Security By Obscurity

Security by obscurity is one of the most common ills that plague the software industry.

The most cited analogy for this practice is the act of burying your gold under a tree versus locking it in a safe. Hiding your gold under a tree is security by obscurity. You are relying on the secrecy of the act for the safety of your asset. If someone uncovers this act, you are busted. Also, this gives you a false sense of security.


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Recently my mesh router went kaput. I had to put in place a temporary alternative as internet connectivity is more important than oxygen these days. I had an old router given by an internet service provider. I tried to get it working with my current internet provider, but I could not. The router was locked to the provider. It would not work with any other internet providers. I tried to install OpenWRT on the router, but the hardware specs of the router were too low to host OpenWRT.

The other option was to change the custom firmware of the router to the router manufacturer’s default firmware. The manufacturer’s website had the steps to upgrade the firmware. I tried to follow the same. Strangely, the firmware upgrade section was missing in the router’s configuration interface. A bit of searching on the internet revealed that the internet company had removed this functionality from the interface, but if you directly go to the endpoint of the upgrade, it does work. They had just hidden this functionality in the interface. I did the update, and voila, unlocked the router.

This is textbook security by obscurity in practice. The internet company relied on only removing the upgrade link from the interface instead of eliminating the entire functionality. Anyone who discovers this is free to unlock the router. The right way to do it would have been to disable the feature as a whole. Not just obscure it in the interface.

Whenever you want to secure something, do not only rely only on obscurity. You can add obscurity as an additional security measure. For example, it is a common practice to change the ssh port on servers from the default port. Server admins do this in addition to a lot of other security lockdowns.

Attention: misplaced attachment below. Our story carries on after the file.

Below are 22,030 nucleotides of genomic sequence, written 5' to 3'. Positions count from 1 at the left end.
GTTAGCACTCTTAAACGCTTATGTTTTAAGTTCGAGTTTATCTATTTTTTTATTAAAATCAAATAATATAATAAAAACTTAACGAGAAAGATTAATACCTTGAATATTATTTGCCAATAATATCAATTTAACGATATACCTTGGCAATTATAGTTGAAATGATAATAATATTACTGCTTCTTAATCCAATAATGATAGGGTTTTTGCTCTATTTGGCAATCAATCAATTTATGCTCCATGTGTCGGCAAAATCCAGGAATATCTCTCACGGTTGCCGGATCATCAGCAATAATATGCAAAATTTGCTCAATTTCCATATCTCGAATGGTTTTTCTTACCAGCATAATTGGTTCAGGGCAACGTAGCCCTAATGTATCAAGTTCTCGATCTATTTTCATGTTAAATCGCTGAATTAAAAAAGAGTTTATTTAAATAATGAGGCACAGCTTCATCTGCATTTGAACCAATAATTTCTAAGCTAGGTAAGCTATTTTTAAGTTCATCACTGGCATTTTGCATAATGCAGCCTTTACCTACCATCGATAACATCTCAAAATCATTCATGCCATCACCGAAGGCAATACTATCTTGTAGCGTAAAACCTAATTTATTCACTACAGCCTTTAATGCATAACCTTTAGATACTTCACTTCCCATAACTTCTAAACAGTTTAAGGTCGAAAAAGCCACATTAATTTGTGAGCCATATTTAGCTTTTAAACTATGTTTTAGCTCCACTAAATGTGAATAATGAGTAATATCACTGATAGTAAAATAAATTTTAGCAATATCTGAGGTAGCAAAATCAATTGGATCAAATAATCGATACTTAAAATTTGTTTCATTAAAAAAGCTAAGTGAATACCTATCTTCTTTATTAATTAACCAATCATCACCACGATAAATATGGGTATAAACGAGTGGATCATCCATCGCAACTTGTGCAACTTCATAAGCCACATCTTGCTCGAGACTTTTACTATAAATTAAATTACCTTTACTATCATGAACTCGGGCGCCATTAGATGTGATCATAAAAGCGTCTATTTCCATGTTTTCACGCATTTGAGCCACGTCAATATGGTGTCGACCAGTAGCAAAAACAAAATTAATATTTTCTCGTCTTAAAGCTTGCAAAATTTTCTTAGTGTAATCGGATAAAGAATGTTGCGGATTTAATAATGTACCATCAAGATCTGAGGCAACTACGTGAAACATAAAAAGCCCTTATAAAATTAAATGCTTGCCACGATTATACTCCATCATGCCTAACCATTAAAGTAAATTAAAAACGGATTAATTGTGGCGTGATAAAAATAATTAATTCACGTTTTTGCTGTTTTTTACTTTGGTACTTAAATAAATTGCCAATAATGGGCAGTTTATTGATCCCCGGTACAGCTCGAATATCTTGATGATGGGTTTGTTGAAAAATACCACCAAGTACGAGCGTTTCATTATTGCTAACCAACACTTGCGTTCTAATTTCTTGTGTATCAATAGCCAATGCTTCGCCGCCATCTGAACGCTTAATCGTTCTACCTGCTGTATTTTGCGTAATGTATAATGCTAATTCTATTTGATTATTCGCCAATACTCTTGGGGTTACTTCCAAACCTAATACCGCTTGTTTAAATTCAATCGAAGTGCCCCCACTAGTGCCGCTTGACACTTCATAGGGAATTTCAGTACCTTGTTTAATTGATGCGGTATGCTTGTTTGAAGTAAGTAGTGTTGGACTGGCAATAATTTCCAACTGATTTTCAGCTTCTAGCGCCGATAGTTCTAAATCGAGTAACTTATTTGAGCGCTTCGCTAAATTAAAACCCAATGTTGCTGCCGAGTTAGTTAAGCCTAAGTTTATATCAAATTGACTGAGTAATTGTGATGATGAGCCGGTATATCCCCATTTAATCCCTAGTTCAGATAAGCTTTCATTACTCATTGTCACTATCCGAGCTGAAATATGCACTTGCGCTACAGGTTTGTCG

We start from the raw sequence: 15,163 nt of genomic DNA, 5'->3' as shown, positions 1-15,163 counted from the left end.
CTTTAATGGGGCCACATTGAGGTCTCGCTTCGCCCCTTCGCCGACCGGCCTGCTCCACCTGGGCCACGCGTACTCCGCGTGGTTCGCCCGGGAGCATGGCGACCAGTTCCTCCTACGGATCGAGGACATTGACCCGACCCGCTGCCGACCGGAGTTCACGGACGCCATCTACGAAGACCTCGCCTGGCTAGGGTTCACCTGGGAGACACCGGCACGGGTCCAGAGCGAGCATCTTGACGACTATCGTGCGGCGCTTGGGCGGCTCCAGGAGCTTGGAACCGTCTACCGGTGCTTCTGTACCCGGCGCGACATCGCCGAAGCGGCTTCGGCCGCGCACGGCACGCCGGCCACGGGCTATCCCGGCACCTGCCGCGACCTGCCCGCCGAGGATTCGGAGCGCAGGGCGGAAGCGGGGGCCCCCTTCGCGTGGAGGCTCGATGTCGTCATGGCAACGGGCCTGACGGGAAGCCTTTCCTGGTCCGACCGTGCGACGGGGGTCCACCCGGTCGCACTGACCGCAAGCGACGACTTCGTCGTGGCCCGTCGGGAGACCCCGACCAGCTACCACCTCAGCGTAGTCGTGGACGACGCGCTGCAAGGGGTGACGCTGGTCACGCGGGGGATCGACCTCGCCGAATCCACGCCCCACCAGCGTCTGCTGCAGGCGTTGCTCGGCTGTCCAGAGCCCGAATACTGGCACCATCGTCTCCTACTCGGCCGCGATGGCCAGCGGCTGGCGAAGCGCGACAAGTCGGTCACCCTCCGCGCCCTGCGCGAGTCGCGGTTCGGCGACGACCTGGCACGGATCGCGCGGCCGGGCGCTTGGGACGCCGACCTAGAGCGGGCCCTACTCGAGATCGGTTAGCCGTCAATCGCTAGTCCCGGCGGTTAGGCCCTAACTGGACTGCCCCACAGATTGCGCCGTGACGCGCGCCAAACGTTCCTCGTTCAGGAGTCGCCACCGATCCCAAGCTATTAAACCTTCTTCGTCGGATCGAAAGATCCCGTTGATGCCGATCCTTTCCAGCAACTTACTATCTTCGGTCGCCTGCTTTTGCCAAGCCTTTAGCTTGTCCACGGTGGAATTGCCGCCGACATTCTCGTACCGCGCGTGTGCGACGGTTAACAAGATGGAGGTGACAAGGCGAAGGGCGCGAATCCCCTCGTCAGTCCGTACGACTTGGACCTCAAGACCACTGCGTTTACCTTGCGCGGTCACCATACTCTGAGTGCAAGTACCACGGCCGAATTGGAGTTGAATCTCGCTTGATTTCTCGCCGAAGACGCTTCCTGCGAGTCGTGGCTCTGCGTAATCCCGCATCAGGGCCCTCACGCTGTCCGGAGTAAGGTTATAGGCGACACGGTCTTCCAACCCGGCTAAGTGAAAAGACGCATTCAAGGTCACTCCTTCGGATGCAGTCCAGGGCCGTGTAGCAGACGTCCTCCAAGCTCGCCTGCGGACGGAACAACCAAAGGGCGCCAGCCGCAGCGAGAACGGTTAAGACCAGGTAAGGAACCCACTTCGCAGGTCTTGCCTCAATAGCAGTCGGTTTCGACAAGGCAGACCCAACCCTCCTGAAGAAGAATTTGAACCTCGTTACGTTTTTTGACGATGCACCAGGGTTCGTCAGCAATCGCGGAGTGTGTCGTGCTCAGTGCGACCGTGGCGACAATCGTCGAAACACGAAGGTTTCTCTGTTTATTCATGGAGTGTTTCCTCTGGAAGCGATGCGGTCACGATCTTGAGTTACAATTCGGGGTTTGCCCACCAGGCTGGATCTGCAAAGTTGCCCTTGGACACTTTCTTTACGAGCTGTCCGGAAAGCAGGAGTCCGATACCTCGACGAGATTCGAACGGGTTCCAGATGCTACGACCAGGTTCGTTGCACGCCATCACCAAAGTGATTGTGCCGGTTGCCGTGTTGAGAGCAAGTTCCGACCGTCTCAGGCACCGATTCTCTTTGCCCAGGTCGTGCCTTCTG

Photo by Tom Roberts on Unsplash

Software Security

Some disparate thoughts on security in no particular order.

Many security bugs can be avoided by making a clear distinction between authentication and authorization. When one logs into Facebook, one uses a username and password. Facebook lets you log in only once it is sure that you are the owner of the account by verifying your password. This is authentication. Once you log in, you cannot view all your friends’ photos. You can only view those photos which your friends have authorized you to view. This is authorization. There is a class of security bugs that arise because developers have not made this distinction.


A lot of security is knowing what not do. Security by obscurity and hand rolling security algorithms and protocols are the two things that immediately come to my mind. For example, while storing passwords, instead of coming up with an elaborate custom secure storage scheme, employ the industry standard bcrypt.

There is a thought process that you will do better security by having tons of access control. One of the manifestations of this is restricting SSH access to production boxes. Unless you have invested tons in tooling, this slows down teams drastically. In today’s world, where speed is paramount, this does not work. Under pressure to do things fast, teams find ingenious ways to circumvent these controls. Strict access control only works in organizations which are fine with taking things slowly but this usually stifles productivity and leaves a bevy of frustrated developers. The only way around this problem is to have the most necessary access control and take care of the rest through tooling. An example is how Netflix uses tools to enable developers to SSH into production boxes without compromising security.

Security implemented in a naive manner goes against the human nature of seeking to accomplish tasks in the least restrictive manner. If you do not invest in tooling, security always gets in the way of accomplishing things.

A less intrusive way of doing security is to configure systems with sane defaults. An example – when you provision a server, ensure that it is fortified by default. If you are using external tools, configure them with defaults. For example, if you are using Slack, configure it so that only people with your organization’s email address can sign up. Carry out a periodic audit of systems. This could be anything from periodically scanning SSH access logs to repository audits to ensure secrets and passwords are not leaked.

No writeup on security can be complete without touching upon compliance. There are tons – PCI, HIPAA, SOX etc. All these come with their own baggage. One simple way around this is to first understand what and all parts of your application have to be under the scope of compliance. For example, if you have an e-commerce application taking credit card information, you have to be PCI compliant. But this does not mean your entire application has to be under the scope of PCI audit. You can smartly bifurcate the application into parts that deal with payment and parts that do not. Once this is done, only the parts that deal with payment have to be under PCI scope.

A final note, security is a never-ending concern, there is nothing called enough security. Where you draw the line is up to you.

Here is a hilarious comic by XKCD on teaching a lesson to people who do not follow security practices.